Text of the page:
There are thresholds we pass in life, some of them physical and some of them metaphorical. Sometimes you know you are crossing a border as it happens, in others you only realize it on reflection in how far you have come.
Stepping off the ferry and into Monterosso, I was at first struck by the melding of the quaint charm of Manarola and the busier Vernazza with a seaside resort feel.
A huge stone cliff separated the town in two and an elevated railway blended into the buildings above. Sprawling piazzas with bars and eateries dotted around and people enjoying the afternoon sun.
Within the church of St. John the Baptist there was a memorial wall with many black and white photos of young men in 1930’s-40’s.
Although I didn’t know at the time the details I could surmise these men never came home. As I discovered later it was a memorial to many of the freedom fighters belonging to the resistance movement against Mussolini and his fascist regime.
I could hear music echoing from inside the stone cliffs, investigating there was a tunnel with a man playing classical guitar, its acoustics adding a beautiful reverb. The Siberian and I let it wash over us as we viewed a number of artful dioramas behind glass within the walls of the tunnel.
As we approached the other-side of the tunnel, there could be heard accordion music blending with the classical guitar, until we crossed into the other side of the tunnel. It felt like crossing the border from Italy into France. An old man sitting on a box played his accordion with a small dog sitting next to him. I put some euro coins into his accordion case.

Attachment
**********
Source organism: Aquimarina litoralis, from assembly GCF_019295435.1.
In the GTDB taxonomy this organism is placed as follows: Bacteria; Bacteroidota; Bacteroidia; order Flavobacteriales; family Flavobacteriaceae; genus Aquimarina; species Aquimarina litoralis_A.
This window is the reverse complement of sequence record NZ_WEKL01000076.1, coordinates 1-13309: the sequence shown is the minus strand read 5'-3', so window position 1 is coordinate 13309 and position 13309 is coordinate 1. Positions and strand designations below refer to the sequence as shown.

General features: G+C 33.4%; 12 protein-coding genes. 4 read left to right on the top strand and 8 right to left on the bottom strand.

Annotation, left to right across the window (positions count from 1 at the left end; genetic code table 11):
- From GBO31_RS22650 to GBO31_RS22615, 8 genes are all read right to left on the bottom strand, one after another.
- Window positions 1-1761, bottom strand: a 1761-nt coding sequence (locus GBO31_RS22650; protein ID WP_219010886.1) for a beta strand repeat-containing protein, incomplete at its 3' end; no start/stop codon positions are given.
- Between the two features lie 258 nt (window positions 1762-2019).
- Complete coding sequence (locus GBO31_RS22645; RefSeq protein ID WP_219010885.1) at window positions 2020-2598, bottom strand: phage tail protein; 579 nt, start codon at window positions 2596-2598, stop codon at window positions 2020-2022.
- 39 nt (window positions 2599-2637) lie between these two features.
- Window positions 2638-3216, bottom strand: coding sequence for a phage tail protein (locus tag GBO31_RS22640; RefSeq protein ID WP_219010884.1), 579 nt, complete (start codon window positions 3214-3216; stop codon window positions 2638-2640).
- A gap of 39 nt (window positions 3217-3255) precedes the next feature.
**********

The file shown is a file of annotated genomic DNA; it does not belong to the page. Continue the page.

“I can play this.” The Siberian said making the accordion motion.
“Really? I can play the guitar, maybe we can steal these guys jobs here.”
“Maybe, I could yes, but you might starve.” She laughed a small lapse in her stoicism shining through.
The familiar bright umbrellas of the pay beaches hugged the coast, along the railing we noticed a number of touristico in a throng with wives having to pull their husbands away by the arms from the railing, naturally we wanted to see what the point of interest was.
In the rocks below there was a a scantily clad model taking part in the photo shoot, doing her best to look alluring at the camera while balancing on the sharp stones. In truth she looked rather uncomfortable, whether it was the unanticipated audience or the environment I couldn’t say.
The Siberian and I raised an eyebrow each and kept walking.
The oceanfront was lined with trees gelaterias and benches! The addition of benches made it feel like another country. I had come to appreciate the key to Italian health was not the diet it was the cultures jihad against sitting down. Coming from a sedentary (or sedimentary as I like to think) job this came as shock to my doughy system. I came to see the extra I would pay in the bill for a table at a cafe as sitting down tax. Although by this stage I had been walking 8 hours+ daily and was used to it. Italy despite its sleepy relaxed perception was a country always in motion. I could understand why, every step I took the beauty of what was around, gave me strength to see what was around the corner and the next after that.
After coming to the end of the cove we about faced and retraced our steps to the ferry as this was the last one out for the day and we didn’t want to get stranded (foreshadowing). We entered the ferry early and took a spot on the roof to take in the sights of all the towns on the way back, the sun was lower in the sky as it was late afternoon and the ocean breeze had picked up. The Siberian shivered.
“So how cold was it last winter for you?” I asked.
“Minus 34 C.” She said matter of factly